Nexus 5–16GB Model

Earlier today, I upgraded my phone from the Google Nexus 4-16GB to the Nexus 5-16GB. While the Nexus 4 still worked well enough – there are a couple of reasons why I chose to upgrade, and the benefits I have. First, the Nexus 5 is more capable phone which will run more reliably, and in a slimmer package. In addition, the Nexus 5 support LTE bands of service which will hopefully allow for future VoLTE (Voice over LTE). The capacity is the same, so there is no benefit there. The phone cost $30 (sales tax), and will have a monthly charge of $16.50 for 24 months.

As with most Android devices, updating the phone was relatively simple, although not everything as for settings transfers over. The button placement is similar so there should be no learning curve from my Nexus 4. As for the Nexus 4, it will eventually be replacing the Siemens Home Phone as the primary house phone. This will first require the phone to become unlocked, and then using the TruPhone SIM Service. The Nexus 5 has a 4.95” 445ppi display supporting HD resolution and a 16:9 Aspect Ratio. There is a 1.3MP front camera, and an 8MP rear camera with an LED flash. There is a 2300mAh battery, Qi Charging, Bluetooth 4.0 support, Wifi-AC, NFC, GSM-2G/3G and LTE Support. Since this is an North America phone, the LTE bands are 1/2/4/5/17/19/25/26/41. In addition, CDMA 0/1/10 are supported. The phone has a Snap Dragon 800 CPU (2.26Ghz) with an Adreno 330 GPU. There is 2GB of memory, and with my device – 16GB of storage, but there is a 32GB option. A micro-USB (slimport) is at the bottom, and there is noise cancelling microphones. As one might expect, I have the black model.

The Good

First, a bit of a faster performance, or so it feels. This might be due to the fact the phone is brand new – but there will be time to test it in comparison to the Nexus 4. There is LTE support which will allow for faster and more reliable downloads. I can attest to this as my Nexus 7 supports LTE. The phone does feel more comfortable in my hands, and I am not concerned of the backing since it is ceramic rather than glass. I will get a cover for it sometime in July, but this is to protect my phone more so than worry of scratches.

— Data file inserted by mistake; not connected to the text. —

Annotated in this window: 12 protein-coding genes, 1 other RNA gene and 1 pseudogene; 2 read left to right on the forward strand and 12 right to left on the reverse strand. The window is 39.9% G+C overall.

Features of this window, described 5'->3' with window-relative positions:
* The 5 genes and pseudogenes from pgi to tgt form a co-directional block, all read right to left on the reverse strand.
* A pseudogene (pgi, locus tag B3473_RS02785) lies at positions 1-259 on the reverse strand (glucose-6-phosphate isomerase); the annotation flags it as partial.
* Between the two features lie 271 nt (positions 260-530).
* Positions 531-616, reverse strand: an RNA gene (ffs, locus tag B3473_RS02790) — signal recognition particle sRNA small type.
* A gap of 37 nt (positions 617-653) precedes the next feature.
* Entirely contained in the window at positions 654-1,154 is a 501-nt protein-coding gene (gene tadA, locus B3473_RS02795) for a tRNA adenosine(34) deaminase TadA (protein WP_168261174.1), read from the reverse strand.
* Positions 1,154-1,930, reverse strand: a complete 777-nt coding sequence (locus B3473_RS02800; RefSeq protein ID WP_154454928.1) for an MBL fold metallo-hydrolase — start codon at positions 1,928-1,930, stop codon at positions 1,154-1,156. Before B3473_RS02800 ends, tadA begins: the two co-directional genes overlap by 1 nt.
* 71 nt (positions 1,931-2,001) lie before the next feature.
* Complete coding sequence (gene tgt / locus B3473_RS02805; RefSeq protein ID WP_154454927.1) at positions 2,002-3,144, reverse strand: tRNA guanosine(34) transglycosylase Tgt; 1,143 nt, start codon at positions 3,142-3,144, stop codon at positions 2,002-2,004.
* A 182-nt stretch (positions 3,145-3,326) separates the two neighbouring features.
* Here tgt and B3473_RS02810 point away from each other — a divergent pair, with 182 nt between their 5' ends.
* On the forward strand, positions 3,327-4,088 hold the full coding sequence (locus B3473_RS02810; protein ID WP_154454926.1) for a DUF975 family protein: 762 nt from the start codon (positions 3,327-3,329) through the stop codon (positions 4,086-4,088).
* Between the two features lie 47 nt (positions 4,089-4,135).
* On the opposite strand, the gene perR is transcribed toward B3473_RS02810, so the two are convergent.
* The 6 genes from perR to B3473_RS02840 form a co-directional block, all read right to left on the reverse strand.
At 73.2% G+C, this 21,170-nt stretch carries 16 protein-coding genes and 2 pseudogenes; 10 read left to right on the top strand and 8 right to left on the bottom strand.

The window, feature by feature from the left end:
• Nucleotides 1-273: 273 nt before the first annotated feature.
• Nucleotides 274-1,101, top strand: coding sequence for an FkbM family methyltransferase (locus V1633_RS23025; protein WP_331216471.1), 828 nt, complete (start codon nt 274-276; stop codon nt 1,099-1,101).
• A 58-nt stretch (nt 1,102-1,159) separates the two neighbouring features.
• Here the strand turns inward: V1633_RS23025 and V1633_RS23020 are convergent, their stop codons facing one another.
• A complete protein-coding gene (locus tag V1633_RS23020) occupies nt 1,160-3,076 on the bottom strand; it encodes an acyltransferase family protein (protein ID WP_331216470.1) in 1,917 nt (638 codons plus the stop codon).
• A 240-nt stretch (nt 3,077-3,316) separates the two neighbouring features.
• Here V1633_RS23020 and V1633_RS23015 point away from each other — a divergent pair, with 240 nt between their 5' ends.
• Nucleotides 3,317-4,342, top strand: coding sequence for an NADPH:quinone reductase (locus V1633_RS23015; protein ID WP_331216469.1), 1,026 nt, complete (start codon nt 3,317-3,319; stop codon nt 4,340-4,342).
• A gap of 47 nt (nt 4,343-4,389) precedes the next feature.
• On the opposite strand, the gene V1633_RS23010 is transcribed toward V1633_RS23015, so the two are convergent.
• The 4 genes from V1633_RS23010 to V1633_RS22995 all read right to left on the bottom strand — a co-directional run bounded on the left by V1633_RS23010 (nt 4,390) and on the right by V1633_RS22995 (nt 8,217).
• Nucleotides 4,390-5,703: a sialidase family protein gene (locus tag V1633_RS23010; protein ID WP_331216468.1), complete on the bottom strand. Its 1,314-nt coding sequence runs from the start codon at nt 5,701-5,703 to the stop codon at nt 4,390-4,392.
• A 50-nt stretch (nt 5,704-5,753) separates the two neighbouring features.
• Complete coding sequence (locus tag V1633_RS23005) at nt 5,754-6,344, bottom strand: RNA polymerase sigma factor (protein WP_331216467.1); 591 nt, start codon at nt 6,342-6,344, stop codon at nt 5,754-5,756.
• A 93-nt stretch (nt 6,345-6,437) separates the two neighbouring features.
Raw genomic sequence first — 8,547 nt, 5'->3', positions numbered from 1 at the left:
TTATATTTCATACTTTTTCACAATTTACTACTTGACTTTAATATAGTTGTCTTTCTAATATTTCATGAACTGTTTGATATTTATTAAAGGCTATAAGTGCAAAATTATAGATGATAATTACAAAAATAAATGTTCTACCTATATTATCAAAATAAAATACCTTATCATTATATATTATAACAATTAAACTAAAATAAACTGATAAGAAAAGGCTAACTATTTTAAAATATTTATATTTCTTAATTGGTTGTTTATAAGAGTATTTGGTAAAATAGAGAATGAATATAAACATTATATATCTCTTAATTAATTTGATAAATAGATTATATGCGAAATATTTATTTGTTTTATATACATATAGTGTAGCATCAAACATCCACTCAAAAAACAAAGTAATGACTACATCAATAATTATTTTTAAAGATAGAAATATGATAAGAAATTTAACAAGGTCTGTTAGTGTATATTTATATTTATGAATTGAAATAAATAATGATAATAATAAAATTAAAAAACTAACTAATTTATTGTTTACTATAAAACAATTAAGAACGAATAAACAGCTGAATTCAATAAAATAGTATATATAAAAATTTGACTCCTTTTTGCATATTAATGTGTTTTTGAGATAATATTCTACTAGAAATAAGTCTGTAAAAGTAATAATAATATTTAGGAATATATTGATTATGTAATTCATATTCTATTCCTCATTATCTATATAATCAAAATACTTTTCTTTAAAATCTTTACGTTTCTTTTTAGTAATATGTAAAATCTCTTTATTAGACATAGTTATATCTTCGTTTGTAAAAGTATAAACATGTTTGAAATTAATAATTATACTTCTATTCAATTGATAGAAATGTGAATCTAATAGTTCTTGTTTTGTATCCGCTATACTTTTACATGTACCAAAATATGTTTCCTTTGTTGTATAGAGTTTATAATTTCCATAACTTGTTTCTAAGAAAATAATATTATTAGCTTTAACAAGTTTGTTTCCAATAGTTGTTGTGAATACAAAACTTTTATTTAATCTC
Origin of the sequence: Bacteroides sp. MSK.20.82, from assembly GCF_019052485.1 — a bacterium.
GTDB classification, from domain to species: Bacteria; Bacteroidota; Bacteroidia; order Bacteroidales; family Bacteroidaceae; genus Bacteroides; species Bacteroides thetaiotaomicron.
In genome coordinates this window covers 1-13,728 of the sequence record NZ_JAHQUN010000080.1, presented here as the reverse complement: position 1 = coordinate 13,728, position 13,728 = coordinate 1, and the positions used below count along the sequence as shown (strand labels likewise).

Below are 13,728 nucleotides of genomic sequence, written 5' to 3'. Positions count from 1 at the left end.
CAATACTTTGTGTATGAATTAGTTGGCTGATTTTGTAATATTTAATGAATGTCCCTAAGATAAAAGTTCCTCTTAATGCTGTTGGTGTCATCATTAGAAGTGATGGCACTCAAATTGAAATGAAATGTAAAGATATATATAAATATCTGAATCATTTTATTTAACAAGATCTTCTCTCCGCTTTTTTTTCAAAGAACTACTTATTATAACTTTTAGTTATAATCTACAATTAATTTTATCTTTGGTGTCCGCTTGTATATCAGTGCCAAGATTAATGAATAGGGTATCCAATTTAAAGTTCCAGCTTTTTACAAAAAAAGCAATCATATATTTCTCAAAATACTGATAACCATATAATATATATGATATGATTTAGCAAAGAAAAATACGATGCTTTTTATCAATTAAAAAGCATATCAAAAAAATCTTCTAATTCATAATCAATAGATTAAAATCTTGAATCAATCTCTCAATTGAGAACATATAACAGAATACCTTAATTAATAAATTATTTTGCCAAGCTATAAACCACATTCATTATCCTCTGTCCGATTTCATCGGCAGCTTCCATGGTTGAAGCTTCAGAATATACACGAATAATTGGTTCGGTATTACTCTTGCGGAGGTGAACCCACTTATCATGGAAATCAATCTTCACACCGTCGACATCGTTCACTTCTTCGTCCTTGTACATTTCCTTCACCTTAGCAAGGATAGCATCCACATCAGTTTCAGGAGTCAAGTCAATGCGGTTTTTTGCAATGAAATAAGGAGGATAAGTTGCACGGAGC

There is Wifi-AC, but at this time – my router is an N class, so I won’t get the excelled AC performance. The screen is larger by almost ½” which allows for more viewing. And as a side effect of T-Mobile’s store only offering $20 for my Nexus 4 through my JUMP service – I will be keeping the Nexus 4 which means I will have a competent house phone.

The Bad

The bad is mostly from T-Mobile. T-Mobile charged extra for the Nexus 5. The only reason I continued to purchase is for the EIP payments which has 0% APR. This of course means that while I am paying the price of the 32GB model for the 16GB model, it is in payments of $16.50/month for 24 months. It would also seem as if the Nexus 4 was locked, so I could only presume that the Nexus 5 will be locked to T-Mobile which means I will have to address that sometime next year. As per my normal gripes – there is no micro-SD card. This will mean that the 16GB is all I have.

The Ugly

Well, the price could have been lower. I feel that we should quit considering smart phones a luxury item, and make it mainstream. It would be nice if there was wifi-capable calling. This is an OS issue though. I will also be disappointed in the SIP client built into Google’s Phone Dialer.

Initial Thoughts

This is a nice phone. I will likely keep it. As well, I will be keeping the Nexus 4. This is definitely, not a necessity as was moving from the G2x to the Nexus 4 was – but it is for the most part worth the acquisition, especially since I do have a secondary phone that can function in the means of backup. If one could go through Google, they should consider the price of the 32GB model.

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